Commissioner responds to claim he has “completely failed” to improve 101 police call response

Police Commisioner Sir Graham Bright.

Police Commisioner Sir Graham Bright. - Credit: Archant

Cambridgeshire’s Police and Crime Commissioner Sir Graham Bright has hit back at claims that attempts to improve 101 call handling have “completely failed”.

Councillor Mike Shellens.

Councillor Mike Shellens. - Credit: Archant

In a stinging attack, Cambridgeshire County Councillor Mike Shellens, who has sat on the Cambs Police and Crime Panel, said the handling of secondary calls was a source of “constant grief”.

If the service is not improved, the public could “shut off”, depriving police of “information they rely on to keep people safe”, he said.

His comments, on BBC Radio Cambridgeshire, came after figures revealed the number of calls abandoned after 30 seconds had gone up by a third in the past year.

In April, the average waiting time for a call to be properly dealt with was six and a half minutes, with the longest response time almost an hour.

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Responding to the criticism, Sir Graham described the Cambs call centre as “one of the best in the country”.

He said he is “concerned” about secondary pick up times but insisted improvements were being made. Ten extra call handlers have been hired and technology introduced, which is already making a difference.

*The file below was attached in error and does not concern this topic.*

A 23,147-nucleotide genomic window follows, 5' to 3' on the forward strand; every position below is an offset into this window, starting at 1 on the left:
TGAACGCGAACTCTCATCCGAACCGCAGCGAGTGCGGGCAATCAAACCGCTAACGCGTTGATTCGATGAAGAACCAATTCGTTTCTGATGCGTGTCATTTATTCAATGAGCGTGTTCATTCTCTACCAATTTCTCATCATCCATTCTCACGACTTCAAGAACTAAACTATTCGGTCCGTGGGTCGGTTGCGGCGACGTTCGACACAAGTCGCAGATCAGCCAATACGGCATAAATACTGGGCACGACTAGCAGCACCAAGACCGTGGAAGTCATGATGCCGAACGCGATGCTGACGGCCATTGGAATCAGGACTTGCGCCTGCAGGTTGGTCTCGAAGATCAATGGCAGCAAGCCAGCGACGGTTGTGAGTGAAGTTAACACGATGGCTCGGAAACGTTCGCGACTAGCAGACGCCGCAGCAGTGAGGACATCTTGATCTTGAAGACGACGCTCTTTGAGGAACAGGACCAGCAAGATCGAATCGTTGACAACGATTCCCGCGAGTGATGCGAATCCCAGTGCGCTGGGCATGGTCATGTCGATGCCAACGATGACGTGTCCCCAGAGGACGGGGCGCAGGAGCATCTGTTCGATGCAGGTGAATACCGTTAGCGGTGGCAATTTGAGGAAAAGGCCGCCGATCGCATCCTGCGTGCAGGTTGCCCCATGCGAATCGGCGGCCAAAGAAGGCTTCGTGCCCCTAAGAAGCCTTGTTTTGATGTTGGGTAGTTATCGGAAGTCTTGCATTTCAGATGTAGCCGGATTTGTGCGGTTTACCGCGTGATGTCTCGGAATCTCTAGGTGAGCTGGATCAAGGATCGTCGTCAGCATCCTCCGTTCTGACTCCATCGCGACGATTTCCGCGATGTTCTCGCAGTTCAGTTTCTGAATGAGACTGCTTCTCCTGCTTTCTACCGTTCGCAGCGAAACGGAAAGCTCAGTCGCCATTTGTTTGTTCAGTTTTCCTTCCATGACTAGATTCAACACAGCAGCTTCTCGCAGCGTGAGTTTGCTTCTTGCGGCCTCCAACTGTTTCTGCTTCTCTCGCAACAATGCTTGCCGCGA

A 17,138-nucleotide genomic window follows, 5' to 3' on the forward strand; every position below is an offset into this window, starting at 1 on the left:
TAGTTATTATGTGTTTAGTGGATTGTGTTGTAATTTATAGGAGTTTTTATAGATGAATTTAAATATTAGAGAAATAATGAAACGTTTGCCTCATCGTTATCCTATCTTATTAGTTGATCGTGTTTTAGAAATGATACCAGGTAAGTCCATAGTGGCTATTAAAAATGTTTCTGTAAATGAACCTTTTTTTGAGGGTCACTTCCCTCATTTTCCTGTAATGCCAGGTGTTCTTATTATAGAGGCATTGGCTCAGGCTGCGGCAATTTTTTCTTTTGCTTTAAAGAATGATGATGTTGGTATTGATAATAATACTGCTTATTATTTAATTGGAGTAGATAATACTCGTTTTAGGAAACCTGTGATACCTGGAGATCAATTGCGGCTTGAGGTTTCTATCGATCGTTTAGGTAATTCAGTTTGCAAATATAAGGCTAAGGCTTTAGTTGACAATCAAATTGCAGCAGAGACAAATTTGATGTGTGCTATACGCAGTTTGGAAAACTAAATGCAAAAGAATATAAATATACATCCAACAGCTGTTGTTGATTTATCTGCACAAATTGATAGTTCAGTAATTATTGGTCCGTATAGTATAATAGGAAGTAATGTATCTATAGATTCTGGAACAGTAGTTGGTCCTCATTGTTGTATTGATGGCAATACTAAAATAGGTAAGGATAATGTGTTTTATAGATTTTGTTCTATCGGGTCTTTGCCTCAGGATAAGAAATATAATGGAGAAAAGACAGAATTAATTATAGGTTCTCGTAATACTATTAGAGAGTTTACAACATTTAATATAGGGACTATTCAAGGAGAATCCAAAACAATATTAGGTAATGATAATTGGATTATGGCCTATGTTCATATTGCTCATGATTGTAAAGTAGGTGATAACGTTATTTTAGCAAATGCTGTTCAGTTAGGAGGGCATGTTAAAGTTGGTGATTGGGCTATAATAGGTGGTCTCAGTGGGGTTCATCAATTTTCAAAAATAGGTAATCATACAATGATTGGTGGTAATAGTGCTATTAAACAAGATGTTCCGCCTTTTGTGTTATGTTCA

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He said: “I was very concerned initially that it was taking more than 30 seconds for the first call to be picked up. We’ve got that down to six or seven seconds.

“Now, the big problem is secondary pick up. The average time of three and a half to four minutes is too long.

“At a big cost, the equivalent to 10 frontline officers, we have hired extra staff to handle the calls. They need to be highly trained, which takes time.

“We are working with experts and introduced new technology last week. Staff tell me a queue buster system where people leave their number and we ring them back is already resulting in fewer people dropping out.

“I don’t think we have lost the confidence of the public but it’s very important we don’t lose it. That’s why I’m absolutely determined we’re going to crack it.

“Very often people have very important information which helps us. It’s essential for policing that we get this right.”

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